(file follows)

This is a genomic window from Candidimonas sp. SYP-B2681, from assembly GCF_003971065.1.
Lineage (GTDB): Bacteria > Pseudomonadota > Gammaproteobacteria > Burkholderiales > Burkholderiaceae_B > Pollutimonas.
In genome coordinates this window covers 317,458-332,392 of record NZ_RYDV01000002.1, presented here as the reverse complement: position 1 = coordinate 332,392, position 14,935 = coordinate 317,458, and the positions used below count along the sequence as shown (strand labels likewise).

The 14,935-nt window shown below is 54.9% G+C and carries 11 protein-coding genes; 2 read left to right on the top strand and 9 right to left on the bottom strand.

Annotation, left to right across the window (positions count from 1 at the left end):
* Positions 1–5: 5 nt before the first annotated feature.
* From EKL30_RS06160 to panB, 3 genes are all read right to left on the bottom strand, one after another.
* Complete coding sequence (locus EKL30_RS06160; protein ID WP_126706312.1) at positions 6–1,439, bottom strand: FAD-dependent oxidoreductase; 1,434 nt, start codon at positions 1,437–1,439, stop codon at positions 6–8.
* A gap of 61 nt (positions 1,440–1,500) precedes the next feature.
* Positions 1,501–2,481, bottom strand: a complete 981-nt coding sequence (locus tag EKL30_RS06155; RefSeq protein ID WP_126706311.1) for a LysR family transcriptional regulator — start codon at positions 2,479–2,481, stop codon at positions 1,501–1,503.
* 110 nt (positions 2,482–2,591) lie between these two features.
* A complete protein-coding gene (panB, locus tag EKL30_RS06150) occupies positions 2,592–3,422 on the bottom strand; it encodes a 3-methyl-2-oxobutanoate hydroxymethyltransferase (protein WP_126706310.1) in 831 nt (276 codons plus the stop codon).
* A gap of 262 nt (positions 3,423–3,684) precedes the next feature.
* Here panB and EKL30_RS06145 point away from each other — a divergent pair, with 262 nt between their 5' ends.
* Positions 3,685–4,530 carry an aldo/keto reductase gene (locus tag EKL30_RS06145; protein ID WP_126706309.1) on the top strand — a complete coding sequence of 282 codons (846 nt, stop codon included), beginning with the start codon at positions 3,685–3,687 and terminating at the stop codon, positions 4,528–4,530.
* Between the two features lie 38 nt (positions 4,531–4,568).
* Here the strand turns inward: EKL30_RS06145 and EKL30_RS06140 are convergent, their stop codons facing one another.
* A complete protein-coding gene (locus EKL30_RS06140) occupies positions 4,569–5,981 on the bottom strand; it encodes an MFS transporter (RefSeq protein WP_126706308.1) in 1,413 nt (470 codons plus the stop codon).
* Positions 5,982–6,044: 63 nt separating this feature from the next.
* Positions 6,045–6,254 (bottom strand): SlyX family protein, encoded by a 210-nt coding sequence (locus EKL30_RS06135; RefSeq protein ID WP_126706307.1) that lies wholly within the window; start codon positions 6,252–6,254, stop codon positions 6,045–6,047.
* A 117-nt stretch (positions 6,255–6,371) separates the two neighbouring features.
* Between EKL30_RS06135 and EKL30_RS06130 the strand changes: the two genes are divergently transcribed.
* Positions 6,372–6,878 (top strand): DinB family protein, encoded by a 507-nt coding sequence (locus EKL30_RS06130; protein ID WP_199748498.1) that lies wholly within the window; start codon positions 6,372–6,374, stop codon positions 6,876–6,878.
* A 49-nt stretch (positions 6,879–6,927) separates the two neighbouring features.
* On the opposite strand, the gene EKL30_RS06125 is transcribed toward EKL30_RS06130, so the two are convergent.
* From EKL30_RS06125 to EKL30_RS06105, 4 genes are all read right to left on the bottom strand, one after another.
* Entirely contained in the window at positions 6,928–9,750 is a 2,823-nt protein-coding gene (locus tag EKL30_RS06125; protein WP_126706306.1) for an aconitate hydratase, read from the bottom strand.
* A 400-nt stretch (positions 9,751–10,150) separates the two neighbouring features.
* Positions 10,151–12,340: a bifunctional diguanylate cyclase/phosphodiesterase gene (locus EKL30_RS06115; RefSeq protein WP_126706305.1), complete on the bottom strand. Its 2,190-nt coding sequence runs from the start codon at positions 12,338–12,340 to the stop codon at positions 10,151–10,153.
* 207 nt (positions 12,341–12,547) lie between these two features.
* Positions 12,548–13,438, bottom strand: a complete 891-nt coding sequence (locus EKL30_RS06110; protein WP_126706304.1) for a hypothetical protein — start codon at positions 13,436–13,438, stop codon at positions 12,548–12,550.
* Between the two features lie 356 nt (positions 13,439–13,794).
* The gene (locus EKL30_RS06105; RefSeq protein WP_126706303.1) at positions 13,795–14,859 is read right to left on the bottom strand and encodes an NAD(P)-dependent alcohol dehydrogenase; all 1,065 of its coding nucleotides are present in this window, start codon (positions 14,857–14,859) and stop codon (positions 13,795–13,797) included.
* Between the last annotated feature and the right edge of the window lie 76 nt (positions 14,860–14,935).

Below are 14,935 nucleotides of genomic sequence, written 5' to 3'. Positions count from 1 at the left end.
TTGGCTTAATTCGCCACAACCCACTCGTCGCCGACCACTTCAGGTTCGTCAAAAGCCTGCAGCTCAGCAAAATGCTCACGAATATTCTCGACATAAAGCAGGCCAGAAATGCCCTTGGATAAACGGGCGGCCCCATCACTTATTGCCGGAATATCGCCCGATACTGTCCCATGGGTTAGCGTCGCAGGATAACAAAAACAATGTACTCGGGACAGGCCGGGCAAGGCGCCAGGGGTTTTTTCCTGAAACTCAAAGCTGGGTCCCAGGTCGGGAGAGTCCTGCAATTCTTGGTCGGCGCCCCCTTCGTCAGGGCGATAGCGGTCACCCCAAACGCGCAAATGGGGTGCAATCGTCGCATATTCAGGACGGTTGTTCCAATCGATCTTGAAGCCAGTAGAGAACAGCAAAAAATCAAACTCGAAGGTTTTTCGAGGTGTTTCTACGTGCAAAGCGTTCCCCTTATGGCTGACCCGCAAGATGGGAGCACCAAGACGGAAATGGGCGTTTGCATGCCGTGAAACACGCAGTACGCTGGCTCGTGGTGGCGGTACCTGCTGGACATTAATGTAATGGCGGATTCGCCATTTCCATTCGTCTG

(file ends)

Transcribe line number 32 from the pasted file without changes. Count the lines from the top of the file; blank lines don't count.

* Between the two features lie 356 nt (positions 13,439–13,794).